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Google wants more companies to highlight actionable content on Inbox app

Engadget - 2 hours 53 min ago
Google has been making it easier for more and more third-party companies to take advantage of its products' features recently. For instance, it's now taking airlines, restos and event venues (among others) by the hand, showing them how to use the new...

Samsung's all-metal Galaxy A5 and A3 are its slimmest smartphones ever

Engadget - 4 hours 12 min ago
A unibody metal body, 5-inch AMOLED display, 13-megapixel camera, a claim as Samsung's "thinnest smartphone to date" and yet, this isn't a flagship smartphone. Especially for Halloween - or not related at all - the Galaxy A5 and A3 yet more...

'Arrested Development' season four is getting a re-edit

Engadget - 4 hours 15 min ago
It wasn't a huge mistake, but the structure that Arrested Development's fourth season used was a bit off-putting for some viewers. Each episode followed the foibles of single members of the Bluth family in a few different timelines, and the early...

France Investigating Mysterious Drone Activity Over 7 Nuclear Power Plant Sites

Slashdot - 4 hours 44 min ago
thygate writes In France, an investigation has been launched into the appearance of "drones" on 7 different nuclear power plant sites across the country in the last month. Some of the plants involved are Creys-Malville en Bugey in the southeast, Blayais in the southwest, Cattenom en Chooz in the northeast, Gravelines in the north, and Nogent-sur-Seine, close to Paris. It is forbidden to fly over these sites on altitudes less than 1 km in a 5 km radius. According to a spokesman of the state electric company that runs the facilities (EDF), there was no danger to the security and production of the plants. However these incidents will likely bring nuclear safety concerns back into the spotlight.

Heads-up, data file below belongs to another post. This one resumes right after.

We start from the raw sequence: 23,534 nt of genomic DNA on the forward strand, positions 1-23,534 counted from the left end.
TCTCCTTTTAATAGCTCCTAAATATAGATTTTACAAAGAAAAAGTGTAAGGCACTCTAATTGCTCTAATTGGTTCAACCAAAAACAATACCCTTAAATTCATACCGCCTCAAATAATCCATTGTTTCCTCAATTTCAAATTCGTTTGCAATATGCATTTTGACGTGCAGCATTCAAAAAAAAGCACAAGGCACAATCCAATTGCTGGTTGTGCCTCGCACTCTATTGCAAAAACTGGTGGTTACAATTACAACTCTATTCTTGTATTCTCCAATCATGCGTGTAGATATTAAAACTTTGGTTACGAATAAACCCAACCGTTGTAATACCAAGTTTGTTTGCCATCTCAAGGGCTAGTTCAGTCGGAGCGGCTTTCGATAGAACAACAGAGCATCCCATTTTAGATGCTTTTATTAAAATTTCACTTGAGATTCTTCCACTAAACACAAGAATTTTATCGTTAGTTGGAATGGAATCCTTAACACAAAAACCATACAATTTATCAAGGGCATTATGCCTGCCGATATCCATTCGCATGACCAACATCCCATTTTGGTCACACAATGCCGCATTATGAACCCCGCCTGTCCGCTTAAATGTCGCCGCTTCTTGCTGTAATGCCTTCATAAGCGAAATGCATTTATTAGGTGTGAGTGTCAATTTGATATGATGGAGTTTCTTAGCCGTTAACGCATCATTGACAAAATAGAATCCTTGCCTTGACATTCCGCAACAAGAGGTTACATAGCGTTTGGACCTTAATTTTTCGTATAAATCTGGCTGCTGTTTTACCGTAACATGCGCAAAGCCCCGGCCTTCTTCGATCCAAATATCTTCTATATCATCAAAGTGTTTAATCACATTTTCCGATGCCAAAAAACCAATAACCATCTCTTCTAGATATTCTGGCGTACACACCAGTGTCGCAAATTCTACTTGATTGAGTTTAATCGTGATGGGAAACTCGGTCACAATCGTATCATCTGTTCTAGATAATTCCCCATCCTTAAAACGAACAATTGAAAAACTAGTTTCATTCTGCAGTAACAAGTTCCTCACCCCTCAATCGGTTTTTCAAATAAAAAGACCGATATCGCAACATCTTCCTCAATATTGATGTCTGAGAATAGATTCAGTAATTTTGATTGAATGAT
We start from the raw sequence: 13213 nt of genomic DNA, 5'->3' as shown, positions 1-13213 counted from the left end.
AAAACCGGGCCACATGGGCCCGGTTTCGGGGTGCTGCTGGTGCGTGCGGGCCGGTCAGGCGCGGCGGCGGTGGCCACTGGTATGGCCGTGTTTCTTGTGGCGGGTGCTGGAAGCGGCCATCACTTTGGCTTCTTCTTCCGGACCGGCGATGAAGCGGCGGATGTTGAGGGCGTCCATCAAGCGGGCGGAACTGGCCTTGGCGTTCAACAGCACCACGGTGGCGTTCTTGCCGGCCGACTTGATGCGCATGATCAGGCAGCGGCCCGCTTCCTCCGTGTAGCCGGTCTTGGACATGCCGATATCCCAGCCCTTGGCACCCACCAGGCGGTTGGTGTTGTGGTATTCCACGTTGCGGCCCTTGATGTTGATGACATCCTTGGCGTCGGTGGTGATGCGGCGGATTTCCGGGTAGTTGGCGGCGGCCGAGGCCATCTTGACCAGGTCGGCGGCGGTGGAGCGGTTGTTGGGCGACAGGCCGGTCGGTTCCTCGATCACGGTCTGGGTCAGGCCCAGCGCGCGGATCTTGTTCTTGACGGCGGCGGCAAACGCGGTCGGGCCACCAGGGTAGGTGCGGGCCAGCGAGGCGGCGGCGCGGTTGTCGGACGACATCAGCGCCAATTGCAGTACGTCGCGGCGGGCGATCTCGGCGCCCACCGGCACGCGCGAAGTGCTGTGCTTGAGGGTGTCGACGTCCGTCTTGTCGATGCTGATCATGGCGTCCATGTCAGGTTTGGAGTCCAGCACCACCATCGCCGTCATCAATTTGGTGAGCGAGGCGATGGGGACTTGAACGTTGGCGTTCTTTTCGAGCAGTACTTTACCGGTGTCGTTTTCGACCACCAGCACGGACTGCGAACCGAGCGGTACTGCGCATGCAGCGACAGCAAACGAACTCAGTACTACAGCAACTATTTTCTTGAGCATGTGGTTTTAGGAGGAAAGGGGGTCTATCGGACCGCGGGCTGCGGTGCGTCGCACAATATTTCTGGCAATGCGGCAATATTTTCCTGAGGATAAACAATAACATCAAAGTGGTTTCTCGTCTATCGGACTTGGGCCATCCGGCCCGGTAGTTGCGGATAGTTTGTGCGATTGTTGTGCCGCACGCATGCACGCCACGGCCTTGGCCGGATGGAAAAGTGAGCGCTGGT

Read more of this story at Slashdot.








Spain is making Google (and others) pay news publishers a tax

Engadget - 4 hours 53 min ago
For companies like Google, facing problems with the law across Europe has become a common thing. The most recent example of this is now taking place in Spain, where the country's parliament just gave the go-ahead to what's being known as the "Google...

Researchers Claim Metal "Patch" Found On Pacific Island Is From Amelia Earhart

Slashdot - 5 hours 50 min ago
An anonymous reader writes Amelia Earhart disappeared in 1937, but scientists may have now uncovered where she ended up. Researchers have identified a piece of aluminum, which washed up on a remote Pacific island, as dated to the correct time period and consistent with the design of Earhart's Lockheed Electra. From the article: "The warped piece of metal was uncovered on a 1991 voyage to the island of Nikumaroro in the Republic of Kiribati by The International Group for Historic Aircraft Recovery (TIGHAR), which has spent millions of dollars searching for Earhart's plane in a project that has involved hundreds of people. 'We don't understand how that patch got busted out of (the plane) and ended up on the island where we found it, but we have the patch, we have a piece of Earhart's aircraft,' TIGHAR executive director Ric Gillespie said."